Asian and African studies blog

51 posts categorized "Thai"

26 July 2021

Glorious chariots in Thai manuscript paintings

Chariots figure prominently in South and Southeast Asian art and architectural decoration. Borrowed from the Sanskrit word ratha, the chariot is called rot (รถ) in Thai and has a special importance in  religious traditions in Thailand, especially those related to royal ceremonies and funerals. Impressive funeral chariots on four wheels have been reserved for kings and members of the royal family since the Ayutthaya period (1350-1767). Representing Mount Meru, the tip of which reaches the heavens according to the Thai Buddhist cosmology Traiphum, such ornate and lavishly gilded funeral chariots carried equally ornate urns containing the body of the deceased to the place of cremation. Four-wheeled chariots or chariot-like vehicles are also used in ceremonies to parade Buddha statues during Songkran (New Year) processions, as shown in the image below.

Drawing of a Buddhist procession in southern Thailand
Drawing of a Buddhist procession in southern Thailand, commissioned by James Low, Penang, 1824. British Library, Add MS 27370 f.2v Noc

The coloured drawing of a procession of a Buddha statue in southern Thailand was commissioned in 1824 by Captain James Low who was based at Penang as an officer of the English East India Company. It depicts a realistically-drawn four-wheeled cart with a superstructure in the shape of a chariot on which a Buddha statue is paraded through town. The vehicle is pulled by twelve men and accompanied by monks and charioteers seated next to the statue, with additional men, women and children in various ethnic attires seen in southern Thailand at the time. Depictions of chariots with four wheels are rare in Thai manuscript paintings, however, two-wheeled chariots are frequently found in illustrations of scenes from the last ten Birth Tales of the Buddha (Jataka) in which the Bodhisatta, or Buddha-to-be, uses the vehicles. They can also be seen carrying Lord Sun and Lord Moon (below) in Thai Buddhist cosmologies.

Lord Moon (Phra Chan), travelling across the sky in a horse-drawn chariot
Lord Moon (Phra Chan), travelling across the sky in a horse-drawn chariot. Detail from a drawing of Mount Meru and the Buddhist heavens. Copy from a Thai Buddhist cosmology made for James Low, Penang, 1824. British Library, Add MS 27370 f.4r Noc

While some European influence is obvious in the illustration of Lord Moon travelling in a chariot – for example in the simplified depiction of the wheels – the parts of a typical chariot in the Thai painting style are visible: the shaft with a decorative element in the shape of a naga (serpent) head and a banner, a highly decorative seat and a “tail” in a popular design called kranok.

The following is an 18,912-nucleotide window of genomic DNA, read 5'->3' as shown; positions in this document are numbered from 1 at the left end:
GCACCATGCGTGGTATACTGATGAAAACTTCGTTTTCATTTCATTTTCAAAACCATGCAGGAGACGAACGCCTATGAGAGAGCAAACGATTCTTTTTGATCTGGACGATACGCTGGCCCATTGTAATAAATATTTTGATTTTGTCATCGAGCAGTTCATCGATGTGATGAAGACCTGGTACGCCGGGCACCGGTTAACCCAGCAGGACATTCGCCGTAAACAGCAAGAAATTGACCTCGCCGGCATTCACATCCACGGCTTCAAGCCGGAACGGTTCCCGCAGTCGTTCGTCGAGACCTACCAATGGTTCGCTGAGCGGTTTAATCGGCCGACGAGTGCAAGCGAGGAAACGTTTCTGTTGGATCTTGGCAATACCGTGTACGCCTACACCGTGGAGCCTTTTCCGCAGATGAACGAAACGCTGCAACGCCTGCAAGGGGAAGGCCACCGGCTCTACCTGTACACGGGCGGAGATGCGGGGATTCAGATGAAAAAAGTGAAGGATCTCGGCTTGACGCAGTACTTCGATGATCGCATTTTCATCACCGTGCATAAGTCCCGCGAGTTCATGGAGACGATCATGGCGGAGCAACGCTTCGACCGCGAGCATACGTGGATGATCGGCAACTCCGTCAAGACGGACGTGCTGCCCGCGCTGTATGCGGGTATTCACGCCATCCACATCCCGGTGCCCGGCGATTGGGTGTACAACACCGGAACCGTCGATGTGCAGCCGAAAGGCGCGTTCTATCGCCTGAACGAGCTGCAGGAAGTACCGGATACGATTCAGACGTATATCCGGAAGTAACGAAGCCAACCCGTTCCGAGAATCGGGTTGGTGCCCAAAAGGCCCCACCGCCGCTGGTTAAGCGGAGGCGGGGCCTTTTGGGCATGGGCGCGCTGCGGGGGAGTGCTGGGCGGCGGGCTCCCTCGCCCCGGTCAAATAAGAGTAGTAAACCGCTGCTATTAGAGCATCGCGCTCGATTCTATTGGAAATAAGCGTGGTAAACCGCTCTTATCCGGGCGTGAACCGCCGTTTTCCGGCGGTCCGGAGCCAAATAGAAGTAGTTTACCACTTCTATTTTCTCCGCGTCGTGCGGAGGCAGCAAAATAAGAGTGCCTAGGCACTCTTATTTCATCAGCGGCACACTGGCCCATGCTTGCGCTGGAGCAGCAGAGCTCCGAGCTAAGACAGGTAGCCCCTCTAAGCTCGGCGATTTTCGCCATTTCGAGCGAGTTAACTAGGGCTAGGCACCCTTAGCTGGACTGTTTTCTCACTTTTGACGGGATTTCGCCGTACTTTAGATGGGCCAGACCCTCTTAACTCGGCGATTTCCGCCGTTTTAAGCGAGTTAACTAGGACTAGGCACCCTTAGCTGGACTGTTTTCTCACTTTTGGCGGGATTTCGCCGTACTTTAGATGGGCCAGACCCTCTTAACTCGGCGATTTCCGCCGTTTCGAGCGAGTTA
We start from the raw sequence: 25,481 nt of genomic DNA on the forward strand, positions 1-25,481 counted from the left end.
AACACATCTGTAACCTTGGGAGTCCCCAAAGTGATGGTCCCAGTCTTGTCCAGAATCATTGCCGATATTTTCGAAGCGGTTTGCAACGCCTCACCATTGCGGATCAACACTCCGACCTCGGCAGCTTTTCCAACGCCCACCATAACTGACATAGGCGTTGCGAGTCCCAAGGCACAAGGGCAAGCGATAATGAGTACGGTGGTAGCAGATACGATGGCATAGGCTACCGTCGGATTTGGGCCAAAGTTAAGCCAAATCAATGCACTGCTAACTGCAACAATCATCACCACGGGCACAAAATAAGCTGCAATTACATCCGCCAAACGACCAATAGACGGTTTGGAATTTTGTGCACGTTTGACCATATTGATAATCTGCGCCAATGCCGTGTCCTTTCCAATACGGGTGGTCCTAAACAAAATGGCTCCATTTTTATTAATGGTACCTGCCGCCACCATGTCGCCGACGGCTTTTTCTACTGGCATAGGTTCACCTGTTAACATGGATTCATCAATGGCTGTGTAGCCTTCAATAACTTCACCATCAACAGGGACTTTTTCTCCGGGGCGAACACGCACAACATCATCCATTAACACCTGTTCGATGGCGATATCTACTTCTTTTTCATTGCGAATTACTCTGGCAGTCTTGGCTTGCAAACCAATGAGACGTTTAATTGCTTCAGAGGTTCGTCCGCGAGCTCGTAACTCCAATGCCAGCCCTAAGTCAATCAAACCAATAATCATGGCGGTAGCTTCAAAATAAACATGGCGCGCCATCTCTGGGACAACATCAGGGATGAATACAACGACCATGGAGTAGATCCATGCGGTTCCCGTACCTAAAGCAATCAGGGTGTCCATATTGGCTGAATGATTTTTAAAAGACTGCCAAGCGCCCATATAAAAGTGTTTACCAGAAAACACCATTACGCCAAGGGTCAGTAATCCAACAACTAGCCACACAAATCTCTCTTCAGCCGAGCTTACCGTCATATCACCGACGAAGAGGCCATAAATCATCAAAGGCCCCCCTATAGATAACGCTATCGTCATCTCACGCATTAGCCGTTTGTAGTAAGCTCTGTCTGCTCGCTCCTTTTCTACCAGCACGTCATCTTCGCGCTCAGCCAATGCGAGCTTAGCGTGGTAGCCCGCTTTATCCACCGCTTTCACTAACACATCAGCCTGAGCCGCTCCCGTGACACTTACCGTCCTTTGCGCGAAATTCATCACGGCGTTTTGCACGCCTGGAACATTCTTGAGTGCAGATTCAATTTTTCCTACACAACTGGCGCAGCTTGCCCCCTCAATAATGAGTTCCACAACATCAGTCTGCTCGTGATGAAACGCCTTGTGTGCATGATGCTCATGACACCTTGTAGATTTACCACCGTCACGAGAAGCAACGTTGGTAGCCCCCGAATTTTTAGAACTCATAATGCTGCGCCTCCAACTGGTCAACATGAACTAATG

Illustrations of scenes from the last ten Jataka were often added to a Buddhist text on the Great Perfections of the Buddha (Pali: Mahābuddhagunā) and collections of short extracts from the Pali Buddhist canon. Each of the last ten Jataka symbolises one of the Buddha’s Great Perfections. These texts and images were often included in funeral and commemoration books made in folding book format (samut khoi) from mulberry paper in the fashion of the 18th and 19th centuries. In some of these Jataka stories chariots play an important role.

Scene from the Nemi Jataka in a paper folding book, central Thailand, 18th century
Scene from the Nemi Jataka in a paper folding book, central Thailand, 18th century. British Library, Or 14068, f.4 Noc

The painting above depicts a scene from the Nemi Jataka in the style of the late 18th century. Although the Nemi Jataka - which symbolises the perfection of resolution - is not included in this manuscript, the illustration appears in the context of the Mahābuddhagunā. Before a vibrant red background with floral decorations one can see King Nemi (Pali: Nimi) on a two-wheeled chariot pulled by two horses. The wheel of the chariot has eight spokes, similar to the Dhammchakka whose spokes represent the Noble Eightfold Path, or Middle Way of Buddhism. On one horse kneels the divine charioteer Matali, who was sent from the heavenly realm of the god Indra to fetch Nemi for a visit to the Buddhist heavens, and Nemi is seen here sitting in the carriage with a small pavilion-like superstructure. However, Nemi ordered Matali to first take him to the realms of hell - shown in the lower part of the picture - so he could teach his subjects about the horrors that await evildoers.

Scene from the Nemi Jataka in a paper folding book, central Thailand, 18th century
Scene from the Nemi Jataka in a paper folding book, central Thailand, 18th century. British Library, Or 14255, f.4 Noc

Although illustrations from the Jataka stories were relatively standardised in Thai manuscripts, there are always variations in the choice of colours and execution of details. The example above has a bright orange background with a deity hovering in the air. Two horses are jumping over a skeleton, but apparently the painter had some difficulty with perspective since the hind legs and tail of only one horse are visible. The chariot, harness and garments of the deity and charioteer are decorated with gold leaf.

During the 19th century, Thai painters seem to have enjoyed greater freedom to change details or to include their own ideas in their works. The illustration below depicts King Nemi on a glorious chariot that is pulled by only one horse. For the background, the artist chose plain black, perhaps to highlight the fact that hell is a dark and hopeless place. An interesting element in this illustration is the charioteer’s conical white hat  which is a traditional headgear worn by Thai nobility and royal Brahmins.

Scene from the Nemi Jataka in a paper folding book, central Thailand, 19th century